As per the C standard the value representation of a integer type is implementation defined. So 5 might not be represented as 00000000000000000000000000000101 or -1 as 11111111111111111111111111111111 as we usually assume in a 32-bit 2's complement. So even though the operators ~, << and >> are well defined, the bit patterns they will work on is implementation defined. The only defined bit pattern I could find was "§5.2.1/3 A byte with all bits set to 0, called the null character, shall exist in the basic execution character set; it is used to terminate a character string.".

So my questions is - Is there a implementation independent way of converting integer types to a bit pattern?

We can always start with a null character and do enough bit operations on it to get it to a desired value, but I find it too cumbersome. I also realise that practically all implementations will use a 2's complement representation, but I want to know how to do it in a pure C standard way. Personally I find this topic quite intriguing due to the matter of device-driver programming where all code written till date assumes a particular implementation.

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    "...the values they will work on is implementation defined..." what does that mean? – Dan Byström Mar 9 '15 at 8:13
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    What are exactly trying to do? Answer to this question depends on operations you are doing. That being said, I don't think it's usual to encourter this issue on device driver level. If you switch to different hardware with different integer presentation, most likely you have to rewrite your driver anyway. – user694733 Mar 9 '15 at 8:23
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    Could you provide an example of what you like to accomplish? – Arjun Sreedharan Mar 9 '15 at 8:24
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    @JoachimPileborg : so what about Gray code for example? It is not "binary", but does the C standard forbid integers represented in Gray code? – Leonard Michlmayr Mar 9 '15 at 8:26
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    To access a single bit, you can use ~(~0<<1) << n instead of 1 << n. If even 0 is not save, you have to use (0^0) instead. – Leonard Michlmayr Mar 9 '15 at 8:36

In general, it's not that hard to accommodate unusual platforms for the most cases (if you don't want to simply assume 8-bit char, 2's complement, no padding, no trap, and truncating unsigned-to-signed conversion), the standard mostly gives enough guarantees (a few macros to inspect certain implementation details would be helpful, though).

As far as a strictly conforming program can observe (outside bit-fields), 5 is always encoded as 00...0101. This is not necessarily the physical representation (whatever this should mean), but what is observable by portable code. A machine using Gray code internally, for example, would have to emulate a "pure binary notation" for bitwise operators and shifts.

For negative values of signed types, different encodings are allowed, which leads to different (but well-defined for every case) results when re-interpreting as the corresponding unsigned type. For example, strictly conforming code must distinguish between (unsigned)n and *(unsigned *)&n for a signed integer n: They are equal for two's complement without padding bits, but different for the other encodings if n is negative.

Further, padding bits may exist, and signed integer types may have more padding bits than their corresponding unsigned counterparts (but not the other way round, type-punning from signed to unsigned is always valid). sizeof cannot be used to get the number of non-padding bits, so e.g. to get an unsigned value where only the sign-bit (of the corresponding signed type) is set, something like this must be used:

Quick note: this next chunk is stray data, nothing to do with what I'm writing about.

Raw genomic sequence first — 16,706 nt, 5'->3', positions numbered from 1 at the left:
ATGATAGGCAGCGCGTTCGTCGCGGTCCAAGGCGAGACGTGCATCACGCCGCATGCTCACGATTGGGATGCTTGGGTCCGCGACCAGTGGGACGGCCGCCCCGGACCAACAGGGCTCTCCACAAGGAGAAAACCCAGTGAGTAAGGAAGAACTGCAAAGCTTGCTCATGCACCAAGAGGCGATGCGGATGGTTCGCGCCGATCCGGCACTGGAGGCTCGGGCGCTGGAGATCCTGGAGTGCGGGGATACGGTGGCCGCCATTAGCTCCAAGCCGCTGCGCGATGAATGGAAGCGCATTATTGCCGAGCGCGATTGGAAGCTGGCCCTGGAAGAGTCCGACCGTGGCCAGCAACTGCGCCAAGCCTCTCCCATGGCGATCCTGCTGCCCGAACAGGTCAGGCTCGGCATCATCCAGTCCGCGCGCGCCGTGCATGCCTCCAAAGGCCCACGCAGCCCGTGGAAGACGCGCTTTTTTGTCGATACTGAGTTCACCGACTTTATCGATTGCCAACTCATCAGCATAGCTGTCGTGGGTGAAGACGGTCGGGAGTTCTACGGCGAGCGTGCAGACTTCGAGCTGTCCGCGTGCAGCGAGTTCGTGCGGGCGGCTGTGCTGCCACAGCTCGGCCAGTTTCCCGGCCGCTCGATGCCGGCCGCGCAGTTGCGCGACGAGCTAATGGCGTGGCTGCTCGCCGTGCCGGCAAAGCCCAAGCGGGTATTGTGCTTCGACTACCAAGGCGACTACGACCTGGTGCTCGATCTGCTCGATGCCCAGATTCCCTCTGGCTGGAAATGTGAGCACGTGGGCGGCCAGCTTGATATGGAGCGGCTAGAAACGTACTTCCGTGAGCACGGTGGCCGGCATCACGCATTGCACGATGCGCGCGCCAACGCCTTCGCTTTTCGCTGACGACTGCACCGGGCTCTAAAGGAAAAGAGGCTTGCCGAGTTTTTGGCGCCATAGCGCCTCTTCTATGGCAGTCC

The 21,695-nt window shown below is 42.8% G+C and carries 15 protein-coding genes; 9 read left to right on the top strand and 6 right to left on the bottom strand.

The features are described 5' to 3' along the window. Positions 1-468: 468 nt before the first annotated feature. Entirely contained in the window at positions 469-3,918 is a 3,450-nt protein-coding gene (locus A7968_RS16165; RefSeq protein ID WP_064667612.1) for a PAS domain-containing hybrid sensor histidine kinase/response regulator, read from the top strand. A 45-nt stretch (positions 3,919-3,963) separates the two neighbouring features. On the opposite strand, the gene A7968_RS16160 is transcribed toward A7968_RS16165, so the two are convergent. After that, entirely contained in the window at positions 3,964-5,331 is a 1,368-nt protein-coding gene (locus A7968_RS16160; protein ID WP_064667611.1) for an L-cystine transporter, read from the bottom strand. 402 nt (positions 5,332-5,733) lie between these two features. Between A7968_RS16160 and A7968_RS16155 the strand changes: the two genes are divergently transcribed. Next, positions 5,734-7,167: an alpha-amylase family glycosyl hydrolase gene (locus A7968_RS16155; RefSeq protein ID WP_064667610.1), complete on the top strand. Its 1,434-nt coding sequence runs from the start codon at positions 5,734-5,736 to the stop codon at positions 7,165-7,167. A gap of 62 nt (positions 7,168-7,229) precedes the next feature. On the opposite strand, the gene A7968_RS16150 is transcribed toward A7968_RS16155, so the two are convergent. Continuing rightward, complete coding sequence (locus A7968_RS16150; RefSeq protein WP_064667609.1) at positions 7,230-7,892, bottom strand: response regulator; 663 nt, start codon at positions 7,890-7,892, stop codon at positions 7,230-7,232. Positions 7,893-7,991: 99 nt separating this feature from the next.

#define TYPE_PUN(to, from, x) ( *(to *)&(from){(x)} )
unsigned sign_bit = TYPE_PUN(unsigned, int, INT_MIN) &
                    TYPE_PUN(unsigned, int, -1) & ~1u;

(there are probably nicer ways) instead of

unsigned sign_bit = 1u << sizeof sign_bit * CHAR_BIT - 1;

as this may shift by more than the width. (I don't know of a constant expression giving the width, but sign_bit from above can be right-shifted until it's 0 to determine it, Gcc can constant-fold that.) Padding bits can be inspected by memcpying into an unsigned char array, though they may appear to "wobble": Reading the same padding bit twice may give different results.

If you want the bit pattern (without padding bits) of a signed integer (little endian):

int print_bits_u(unsigned n) {
    for(; n; n>>=1) {
        putchar(n&1 ? '1' : '0'); // n&1 never traps
    return 0;

int print_bits(int n) {
    return print_bits_u(*(unsigned *)&n & INT_MAX);
    /* This masks padding bits if int has more of them than unsigned int.
     * Note that INT_MAX is promoted to unsigned int here. */

int print_bits_2scomp(int n) {
    return print_bits_u(n);

print_bits gives different results for negative numbers depending on the representation used (it gives the raw bit pattern), print_bits_2scomp gives the two's complement representation (possibly with a greater width than a signed int has, if unsigned int has less padding bits).

Care must be taken not to generate trap representations when using bitwise operators and when type-punning from unsigned to signed, see below how these can potentially be generated (as an example, *(int *)&sign_bit can trap with two's complement, and -1 | 1 can trap with ones' complement).

Unsigned-to-signed integer conversion (if the converted value isn't representable in the target type) is always implementation-defined, I would expect non-2's complement machines to differ from the common definition more likely, though technically, it could also become an issue on 2's complement implementations.

From C11 (n1570)

(1) For unsigned integer types other than unsigned char, the bits of the object representation shall be divided into two groups: value bits and padding bits (there need not be any of the latter). If there are N value bits, each bit shall represent a different power of 2 between 1 and 2N-1, so that objects of that type shall be capable of representing values from 0 to 2N-1 using a pure binary representation; this shall be known as the value representation. The values of any padding bits are unspecified.